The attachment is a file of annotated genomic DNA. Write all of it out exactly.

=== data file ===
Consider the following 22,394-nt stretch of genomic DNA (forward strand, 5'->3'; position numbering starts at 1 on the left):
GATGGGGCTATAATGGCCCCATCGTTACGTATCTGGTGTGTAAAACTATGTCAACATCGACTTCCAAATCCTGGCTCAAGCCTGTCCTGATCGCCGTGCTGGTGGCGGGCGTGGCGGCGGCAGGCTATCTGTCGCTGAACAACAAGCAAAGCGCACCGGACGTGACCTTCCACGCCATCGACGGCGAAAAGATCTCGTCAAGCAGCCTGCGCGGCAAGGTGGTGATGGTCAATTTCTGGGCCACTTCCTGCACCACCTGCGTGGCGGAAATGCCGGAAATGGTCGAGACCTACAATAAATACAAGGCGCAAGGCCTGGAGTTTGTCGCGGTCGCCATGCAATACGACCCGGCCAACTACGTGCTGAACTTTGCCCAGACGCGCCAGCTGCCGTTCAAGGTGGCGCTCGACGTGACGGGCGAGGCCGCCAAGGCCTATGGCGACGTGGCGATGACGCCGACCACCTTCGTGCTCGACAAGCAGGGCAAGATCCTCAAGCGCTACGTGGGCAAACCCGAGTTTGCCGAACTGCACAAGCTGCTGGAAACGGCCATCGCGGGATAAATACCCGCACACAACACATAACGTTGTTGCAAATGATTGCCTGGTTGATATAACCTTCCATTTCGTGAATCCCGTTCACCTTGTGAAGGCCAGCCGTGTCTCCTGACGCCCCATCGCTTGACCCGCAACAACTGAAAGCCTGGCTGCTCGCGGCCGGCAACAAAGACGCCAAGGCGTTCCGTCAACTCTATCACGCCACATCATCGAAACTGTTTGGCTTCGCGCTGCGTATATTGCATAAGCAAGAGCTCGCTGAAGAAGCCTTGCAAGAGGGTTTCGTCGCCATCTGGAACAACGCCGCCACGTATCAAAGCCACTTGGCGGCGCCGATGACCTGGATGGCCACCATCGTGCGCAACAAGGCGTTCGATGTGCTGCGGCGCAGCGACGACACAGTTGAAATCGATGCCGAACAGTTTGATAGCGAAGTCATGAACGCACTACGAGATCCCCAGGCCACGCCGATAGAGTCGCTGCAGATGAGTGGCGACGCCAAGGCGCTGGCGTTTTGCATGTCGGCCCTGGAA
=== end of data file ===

Consider the following 22,394-nt stretch of genomic DNA (forward strand, 5'->3'; position numbering starts at 1 on the left):
GATGGGGCTATAATGGCCCCATCGTTACGTATCTGGTGTGTAAAACTATGTCAACATCGACTTCCAAATCCTGGCTCAAGCCTGTCCTGATCGCCGTGCTGGTGGCGGGCGTGGCGGCGGCAGGCTATCTGTCGCTGAACAACAAGCAAAGCGCACCGGACGTGACCTTCCACGCCATCGACGGCGAAAAGATCTCGTCAAGCAGCCTGCGCGGCAAGGTGGTGATGGTCAATTTCTGGGCCACTTCCTGCACCACCTGCGTGGCGGAAATGCCGGAAATGGTCGAGACCTACAATAAATACAAGGCGCAAGGCCTGGAGTTTGTCGCGGTCGCCATGCAATACGACCCGGCCAACTACGTGCTGAACTTTGCCCAGACGCGCCAGCTGCCGTTCAAGGTGGCGCTCGACGTGACGGGCGAGGCCGCCAAGGCCTATGGCGACGTGGCGATGACGCCGACCACCTTCGTGCTCGACAAGCAGGGCAAGATCCTCAAGCGCTACGTGGGCAAACCCGAGTTTGCCGAACTGCACAAGCTGCTGGAAACGGCCATCGCGGGATAAATACCCGCACACAACACATAACGTTGTTGCAAATGATTGCCTGGTTGATATAACCTTCCATTTCGTGAATCCCGTTCACCTTGTGAAGGCCAGCCGTGTCTCCTGACGCCCCATCGCTTGACCCGCAACAACTGAAAGCCTGGCTGCTCGCGGCCGGCAACAAAGACGCCAAGGCGTTCCGTCAACTCTATCACGCCACATCATCGAAACTGTTTGGCTTCGCGCTGCGTATATTGCATAAGCAAGAGCTCGCTGAAGAAGCCTTGCAAGAGGGTTTCGTCGCCATCTGGAACAACGCCGCCACGTATCAAAGCCACTTGGCGGCGCCGATGACCTGGATGGCCACCATCGTGCGCAACAAGGCGTTCGATGTGCTGCGGCGCAGCGACGACACAGTTGAAATCGATGCCGAACAGTTTGATAGCGAAGTCATGAACGCACTACGAGATCCCCAGGCCACGCCGATAGAGTCGCTGCAGATGAGTGGCGACGCCAAGGCGCTGGCGTTTTGCATGTCGGCCCTGGAA